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Why is fiction usually read at a fast speed?

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Things to remember when contemplating the speed of reading are the genre of fiction and the diction (vocabulary, register, style) of the author, characterization of characters, the techniques employed, the abstract concepts, and the structure of the novel.

If you are reading popular fiction, like Contagion by Robin Cook, reading will go by at a fast speed because the genre is uncomplicated, his diction is simple (though he throws in sophisticated vocabulary now and then), characters are simple and straightforward (though he does offer character background), his abstractions are minimal, his techniques are minimal, and his story structure is uncomplicated though it has layers of detail. In this sort of a product, there are no abstractions nor any conceptual intricacies to slow down reading: there is nothing compelling you to give thought and to engage in mental conversation or debate with the narrative or characters. For an idea of this "mental conversation or debate," think of watching one of the George Clooney's Ocean's movies: engaged viewers are in constant inner dialog with the film as the narrative unfolds because there are mysteries or motives or ironies that engage us.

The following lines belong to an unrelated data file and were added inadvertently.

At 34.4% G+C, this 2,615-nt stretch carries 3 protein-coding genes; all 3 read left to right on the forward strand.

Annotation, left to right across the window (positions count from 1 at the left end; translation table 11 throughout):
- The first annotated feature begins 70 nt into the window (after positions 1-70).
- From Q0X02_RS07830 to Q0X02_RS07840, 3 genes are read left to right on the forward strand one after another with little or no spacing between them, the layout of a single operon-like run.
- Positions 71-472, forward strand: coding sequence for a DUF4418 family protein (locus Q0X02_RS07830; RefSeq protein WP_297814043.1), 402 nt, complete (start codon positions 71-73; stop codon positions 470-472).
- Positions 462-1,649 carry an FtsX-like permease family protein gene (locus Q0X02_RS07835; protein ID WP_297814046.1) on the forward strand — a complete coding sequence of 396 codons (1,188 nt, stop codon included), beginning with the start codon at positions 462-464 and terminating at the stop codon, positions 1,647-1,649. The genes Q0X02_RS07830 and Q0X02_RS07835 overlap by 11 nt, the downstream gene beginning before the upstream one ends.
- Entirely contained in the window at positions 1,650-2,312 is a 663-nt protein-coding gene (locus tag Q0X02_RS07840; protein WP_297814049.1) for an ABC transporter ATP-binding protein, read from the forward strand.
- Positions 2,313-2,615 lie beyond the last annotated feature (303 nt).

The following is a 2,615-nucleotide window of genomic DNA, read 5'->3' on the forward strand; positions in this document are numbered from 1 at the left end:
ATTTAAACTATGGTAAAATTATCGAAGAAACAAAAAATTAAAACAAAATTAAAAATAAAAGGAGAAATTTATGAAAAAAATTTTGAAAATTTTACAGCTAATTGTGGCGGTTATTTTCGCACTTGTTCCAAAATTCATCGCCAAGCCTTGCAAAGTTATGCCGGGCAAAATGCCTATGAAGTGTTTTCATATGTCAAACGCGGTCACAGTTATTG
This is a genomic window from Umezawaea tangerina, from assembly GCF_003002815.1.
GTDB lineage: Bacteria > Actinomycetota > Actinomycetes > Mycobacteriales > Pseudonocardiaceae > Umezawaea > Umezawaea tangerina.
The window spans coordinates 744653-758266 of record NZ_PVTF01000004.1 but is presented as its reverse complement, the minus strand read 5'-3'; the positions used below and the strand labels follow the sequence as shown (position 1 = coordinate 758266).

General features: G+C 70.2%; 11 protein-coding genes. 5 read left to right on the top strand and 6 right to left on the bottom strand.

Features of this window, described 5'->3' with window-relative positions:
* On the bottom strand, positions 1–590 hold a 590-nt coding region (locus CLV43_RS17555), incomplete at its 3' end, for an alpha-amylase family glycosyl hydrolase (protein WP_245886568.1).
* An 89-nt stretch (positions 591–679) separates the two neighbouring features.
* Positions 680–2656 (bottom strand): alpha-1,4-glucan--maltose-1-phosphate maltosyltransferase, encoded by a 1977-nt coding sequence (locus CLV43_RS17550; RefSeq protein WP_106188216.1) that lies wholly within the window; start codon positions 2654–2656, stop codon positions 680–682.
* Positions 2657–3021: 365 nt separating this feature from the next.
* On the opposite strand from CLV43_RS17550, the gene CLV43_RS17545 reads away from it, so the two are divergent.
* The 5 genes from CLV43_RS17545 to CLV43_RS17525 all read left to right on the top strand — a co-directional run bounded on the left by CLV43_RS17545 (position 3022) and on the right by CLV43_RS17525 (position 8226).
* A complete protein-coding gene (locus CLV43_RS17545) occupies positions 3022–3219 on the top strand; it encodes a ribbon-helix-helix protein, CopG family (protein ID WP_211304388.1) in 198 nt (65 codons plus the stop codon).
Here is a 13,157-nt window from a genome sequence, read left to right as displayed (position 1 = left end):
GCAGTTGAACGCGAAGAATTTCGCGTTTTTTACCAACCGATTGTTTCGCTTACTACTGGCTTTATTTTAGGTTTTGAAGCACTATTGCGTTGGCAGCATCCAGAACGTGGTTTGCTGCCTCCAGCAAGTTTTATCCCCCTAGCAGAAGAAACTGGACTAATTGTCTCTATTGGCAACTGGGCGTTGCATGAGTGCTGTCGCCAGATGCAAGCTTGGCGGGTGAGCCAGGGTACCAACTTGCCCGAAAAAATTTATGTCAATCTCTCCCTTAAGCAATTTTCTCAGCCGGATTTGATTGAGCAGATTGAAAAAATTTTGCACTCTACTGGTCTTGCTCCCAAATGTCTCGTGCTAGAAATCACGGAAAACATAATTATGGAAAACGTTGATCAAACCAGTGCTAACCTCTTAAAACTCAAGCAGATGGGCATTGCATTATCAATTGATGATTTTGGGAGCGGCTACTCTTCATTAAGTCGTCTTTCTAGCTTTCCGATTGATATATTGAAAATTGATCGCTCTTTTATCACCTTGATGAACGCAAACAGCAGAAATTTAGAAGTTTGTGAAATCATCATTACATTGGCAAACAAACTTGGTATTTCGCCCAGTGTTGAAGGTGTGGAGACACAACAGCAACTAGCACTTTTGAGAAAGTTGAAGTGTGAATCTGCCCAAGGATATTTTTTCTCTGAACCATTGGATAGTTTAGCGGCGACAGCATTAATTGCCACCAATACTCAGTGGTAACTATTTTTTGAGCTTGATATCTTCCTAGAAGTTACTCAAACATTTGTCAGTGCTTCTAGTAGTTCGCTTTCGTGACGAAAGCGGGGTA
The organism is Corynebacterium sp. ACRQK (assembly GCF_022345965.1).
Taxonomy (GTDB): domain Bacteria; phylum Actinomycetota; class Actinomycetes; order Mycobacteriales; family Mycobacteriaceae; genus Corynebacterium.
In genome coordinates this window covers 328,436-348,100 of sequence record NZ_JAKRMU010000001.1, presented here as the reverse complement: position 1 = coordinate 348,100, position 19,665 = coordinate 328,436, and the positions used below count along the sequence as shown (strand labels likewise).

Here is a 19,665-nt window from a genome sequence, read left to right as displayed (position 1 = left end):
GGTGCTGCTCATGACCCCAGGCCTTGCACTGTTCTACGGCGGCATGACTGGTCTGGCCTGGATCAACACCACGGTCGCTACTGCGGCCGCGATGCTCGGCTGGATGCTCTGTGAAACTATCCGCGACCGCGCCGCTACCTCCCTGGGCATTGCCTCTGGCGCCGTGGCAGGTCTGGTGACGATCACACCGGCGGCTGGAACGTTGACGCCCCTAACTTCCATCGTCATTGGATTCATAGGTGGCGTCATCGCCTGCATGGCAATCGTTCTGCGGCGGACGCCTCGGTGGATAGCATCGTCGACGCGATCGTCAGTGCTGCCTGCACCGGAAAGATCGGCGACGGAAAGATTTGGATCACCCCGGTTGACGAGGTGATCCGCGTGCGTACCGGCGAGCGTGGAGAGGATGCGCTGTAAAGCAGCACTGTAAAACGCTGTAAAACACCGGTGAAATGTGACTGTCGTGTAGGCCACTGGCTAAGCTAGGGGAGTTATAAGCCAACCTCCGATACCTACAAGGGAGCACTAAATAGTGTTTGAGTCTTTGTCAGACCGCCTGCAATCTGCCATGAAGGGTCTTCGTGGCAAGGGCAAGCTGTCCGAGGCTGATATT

Literary fiction, like that written by Thomas Hardy, Charles Dickens, Tolstoy, Dostoevsky, Austen is not read at a fast speed (indeed that is one of the chief complaints from inexperienced literary students) because of intricacies in diction, abstract concepts, characterization, and novel structure. In other words, literary fiction cannot be read at a fast speed because the wealth of detail and the intricacies of elements and techniques (metaphor, symbolism, metonymy, imagery) require time and consideration because of the full "flavor" of the work. Two contemporary writers who might be included in this description are John Le Carre and Jonathan Safran Foer. 

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The reason fiction is usually read at a faster speed when compared to prose or drama, is because fiction tells a story. From childhood we are accustomed to hearing stories: from our parents, gran parents, uncles and aunts. So, when stories appear in books or magazines, as fiction, we are already familiar with the its elements: plot, character, climax, resolution and so on.

Another reason, fiction can be read faster is because -- usually -- fiction deals with not only reality, but reality we are familiar with. The have a social importance and value. In other words, they appeal to us more readily than poetry. As a general rule, the more experientially familiar we are with what we read the faster we read it. Fiction is more familiar in its content than potery.

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